Chris, I agree that this is a matter of style. Can we be engaging without seeming to be unrealistic or trite. In fact, in my opinion, it is engaging writing that can set CZ apart. "I looked up --- the other day and was blown away by the elegance and incite of its editors. Since Larry's goal is to set CZ apart because of our expertise, these discussions are powerful. With editors with great expertise, this can be the most accurate and the most engaging and welcome source. Maybe we can get Larry Sanger's input on style as well as that of science editors. After all it is iteration that will make CZ a great reference. In addition, the author cites Einstein inaccurately. What Einstein implied was that the mystery of life or creation of the universe was not incompatible with belief in a higher entity, he did not subscribe to religious dogma. As an aside, Einstein also stated "God does not throw dice" when confronted with quantum theory. He was wrong.--Arnold Rabin 14:58, 8 November 2006 (CST)

I am definitely not implying that biology is boring. How a cell functions and reproduces itself is fascinating and mind boggingly (is that a word?) elegant. On the other hand we need to keep the intro based in reality. When biologist ask a question such as "What is life?" is it really any different to the philosphers? We are in awe at the biology but I don't think we are using the scientific method to specifically address that question. And if we are going to cite a physicist, I would have thought Erwin Schrodinger would be more appropriate. I will add, i am not trying to black ball this paragraph but I think it needs to be discussed and through collaboration it can be improved. Chris day 15:30, 8 November 2006 (CST)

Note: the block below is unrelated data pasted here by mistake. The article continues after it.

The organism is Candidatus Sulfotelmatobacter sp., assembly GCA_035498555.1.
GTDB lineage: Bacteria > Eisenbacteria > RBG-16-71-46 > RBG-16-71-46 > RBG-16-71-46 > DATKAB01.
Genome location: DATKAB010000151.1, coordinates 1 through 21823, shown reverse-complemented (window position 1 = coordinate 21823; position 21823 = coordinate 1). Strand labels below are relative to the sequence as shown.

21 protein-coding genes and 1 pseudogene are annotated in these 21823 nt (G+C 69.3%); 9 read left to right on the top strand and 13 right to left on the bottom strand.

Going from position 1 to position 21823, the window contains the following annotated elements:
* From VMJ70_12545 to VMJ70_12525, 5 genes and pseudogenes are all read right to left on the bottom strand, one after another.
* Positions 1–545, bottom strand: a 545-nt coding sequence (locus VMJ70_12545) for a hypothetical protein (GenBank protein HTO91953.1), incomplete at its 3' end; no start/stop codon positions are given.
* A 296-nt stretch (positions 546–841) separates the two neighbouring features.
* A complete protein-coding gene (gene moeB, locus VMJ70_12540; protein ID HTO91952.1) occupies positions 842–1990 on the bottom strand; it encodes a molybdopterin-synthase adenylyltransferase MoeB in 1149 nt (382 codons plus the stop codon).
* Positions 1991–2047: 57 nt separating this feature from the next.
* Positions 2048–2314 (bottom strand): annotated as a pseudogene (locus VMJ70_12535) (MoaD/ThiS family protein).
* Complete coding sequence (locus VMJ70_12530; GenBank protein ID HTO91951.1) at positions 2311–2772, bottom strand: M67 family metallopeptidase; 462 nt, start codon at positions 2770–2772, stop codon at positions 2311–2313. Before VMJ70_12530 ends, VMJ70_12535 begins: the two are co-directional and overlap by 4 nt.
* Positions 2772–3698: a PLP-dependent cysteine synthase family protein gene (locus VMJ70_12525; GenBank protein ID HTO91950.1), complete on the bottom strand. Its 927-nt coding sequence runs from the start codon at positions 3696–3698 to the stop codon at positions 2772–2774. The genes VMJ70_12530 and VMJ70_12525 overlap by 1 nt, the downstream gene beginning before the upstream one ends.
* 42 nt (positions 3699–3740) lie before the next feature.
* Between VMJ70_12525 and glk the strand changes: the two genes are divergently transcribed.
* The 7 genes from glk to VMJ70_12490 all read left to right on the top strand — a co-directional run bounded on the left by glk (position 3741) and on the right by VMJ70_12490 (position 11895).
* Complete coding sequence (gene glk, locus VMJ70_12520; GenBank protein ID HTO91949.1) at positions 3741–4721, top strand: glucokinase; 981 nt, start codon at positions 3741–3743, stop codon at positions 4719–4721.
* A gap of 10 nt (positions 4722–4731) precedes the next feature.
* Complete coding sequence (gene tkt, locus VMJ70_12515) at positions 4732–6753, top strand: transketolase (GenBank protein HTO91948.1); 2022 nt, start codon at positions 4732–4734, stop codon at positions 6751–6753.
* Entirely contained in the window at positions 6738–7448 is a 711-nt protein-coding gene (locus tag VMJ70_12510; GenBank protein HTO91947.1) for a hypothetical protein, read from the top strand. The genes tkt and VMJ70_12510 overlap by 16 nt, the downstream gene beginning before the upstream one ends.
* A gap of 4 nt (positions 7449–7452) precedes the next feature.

I think articles should have a personality and be interestingly written. It's possible to have a neutral article that is written in a lively way. --Larry Sanger 15:43, 8 November 2006 (CST)
I agree with this sentiment, I just thought the way it was written was a little too much (just my opinion of course). While you here, is there a manual of style? I am noticing editors here changing the stardard style of wikipedia. An example would be capitalising all words in section titles. I have nothing against that style, however, since all these articles have been scrapped from wikipedia changing that style will entail changing every article to be consistent. Have you decided how to address this issue yet? Chris day 15:58, 8 November 2006 (CST)
After poking around a bit i found the following in the forums http://textop.org/smf/index.php?board=24.0
So from what i can gather there is no set style manual in place. Is that correct? Chris day 16:20, 8 November 2006 (CST)

Intro Changes